So how close are we to a commercial device? Well don’t count on something appearing on the market soon because it appears that a commercial dense plasma fusion reactor is as close to market as we humans are willing to fund it. Lawrenceville appears to be spending as much time seeking funds as it is doing research. It has used crowdfunding, small grants from NASA’s Jet Propulsion Laboratory, and institutional and private investment to bankroll it to date. This hasn’t amounted to a lot of money. The company has even posted a wish list seeking donations of equipment to help it continue its research. Sounds very much like a startup and a company flying by the seat of its pants. So a commercial fusion reactor on the market soon? Don’t hold your breath!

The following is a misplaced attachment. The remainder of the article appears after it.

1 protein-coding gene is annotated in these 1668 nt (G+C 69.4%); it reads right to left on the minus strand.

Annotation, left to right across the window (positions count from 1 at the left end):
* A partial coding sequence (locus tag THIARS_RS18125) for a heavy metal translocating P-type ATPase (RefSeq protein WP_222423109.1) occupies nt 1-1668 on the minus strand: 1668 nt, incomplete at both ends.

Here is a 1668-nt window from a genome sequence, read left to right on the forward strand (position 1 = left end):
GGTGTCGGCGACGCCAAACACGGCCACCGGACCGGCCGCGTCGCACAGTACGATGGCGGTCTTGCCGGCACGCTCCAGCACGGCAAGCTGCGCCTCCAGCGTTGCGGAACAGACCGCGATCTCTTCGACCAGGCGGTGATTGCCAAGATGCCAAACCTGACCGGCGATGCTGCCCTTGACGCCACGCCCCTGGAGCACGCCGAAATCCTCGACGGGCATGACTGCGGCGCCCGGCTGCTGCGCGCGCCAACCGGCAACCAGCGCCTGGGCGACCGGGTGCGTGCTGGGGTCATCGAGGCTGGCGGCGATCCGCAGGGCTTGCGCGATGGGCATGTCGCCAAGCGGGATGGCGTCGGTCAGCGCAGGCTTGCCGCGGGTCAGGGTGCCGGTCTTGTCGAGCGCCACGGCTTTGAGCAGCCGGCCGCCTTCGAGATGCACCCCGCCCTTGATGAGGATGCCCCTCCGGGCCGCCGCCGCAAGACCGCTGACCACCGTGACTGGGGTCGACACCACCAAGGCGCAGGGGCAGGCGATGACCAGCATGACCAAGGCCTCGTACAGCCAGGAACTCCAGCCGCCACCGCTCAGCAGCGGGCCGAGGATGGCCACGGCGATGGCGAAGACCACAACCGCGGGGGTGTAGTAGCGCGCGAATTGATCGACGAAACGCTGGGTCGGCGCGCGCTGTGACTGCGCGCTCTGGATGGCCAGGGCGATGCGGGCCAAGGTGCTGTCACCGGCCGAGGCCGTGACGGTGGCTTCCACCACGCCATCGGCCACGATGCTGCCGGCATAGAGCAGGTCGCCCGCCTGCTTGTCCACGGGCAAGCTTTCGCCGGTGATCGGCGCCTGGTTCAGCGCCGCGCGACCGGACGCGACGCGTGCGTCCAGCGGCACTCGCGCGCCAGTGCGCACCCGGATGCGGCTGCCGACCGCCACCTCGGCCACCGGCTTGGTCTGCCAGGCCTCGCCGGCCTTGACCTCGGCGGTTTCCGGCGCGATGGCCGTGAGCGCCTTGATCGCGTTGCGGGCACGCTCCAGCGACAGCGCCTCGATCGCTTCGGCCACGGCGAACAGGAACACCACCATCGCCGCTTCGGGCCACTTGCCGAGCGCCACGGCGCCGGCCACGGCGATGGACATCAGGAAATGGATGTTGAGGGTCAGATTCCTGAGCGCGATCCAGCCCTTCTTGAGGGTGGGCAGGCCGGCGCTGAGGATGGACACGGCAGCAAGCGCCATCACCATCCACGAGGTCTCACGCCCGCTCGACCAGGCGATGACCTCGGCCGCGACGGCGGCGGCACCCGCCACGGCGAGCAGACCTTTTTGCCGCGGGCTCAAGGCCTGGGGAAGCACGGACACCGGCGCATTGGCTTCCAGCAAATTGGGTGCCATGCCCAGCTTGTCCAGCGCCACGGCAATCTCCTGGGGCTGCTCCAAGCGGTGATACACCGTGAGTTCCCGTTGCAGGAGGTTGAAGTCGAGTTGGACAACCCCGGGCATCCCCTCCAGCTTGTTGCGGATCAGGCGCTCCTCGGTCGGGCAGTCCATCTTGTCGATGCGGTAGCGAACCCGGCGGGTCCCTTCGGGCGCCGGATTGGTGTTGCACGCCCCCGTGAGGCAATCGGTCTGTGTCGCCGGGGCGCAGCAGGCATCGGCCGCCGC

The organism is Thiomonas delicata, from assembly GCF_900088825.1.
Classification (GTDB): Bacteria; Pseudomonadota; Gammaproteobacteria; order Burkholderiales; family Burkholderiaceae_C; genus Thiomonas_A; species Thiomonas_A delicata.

Dense plasma fusion

Len Rosen lives in Toronto, Ontario, Canada. He is a researcher and writer who has a fascination with science and technology. He is married with a daughter who works in radio, and a miniature red poodle who is his daily companion on walks of discovery. More...


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  • The critics of the expert are based on theory and are this without interest in that domain.
    Moreover the theory in the patent seems even no more supported by Rossi…Red herring at best.

    I see two real weakness to that patent :
    – first, since the theory is not known, there must be reasonable proof of working, whichi is the purpose of the expected Elforsk report, after the Levi&al 2013 paper. This paper is already quite enough, and the critics of Eriksson&pomp are so preposterous and incompetent (see the analysis of that pamphlet by a participant) that it let some impression that nobody serious have something to say. I am shocked that the expert di not use that test as enough to prove the reality of the technology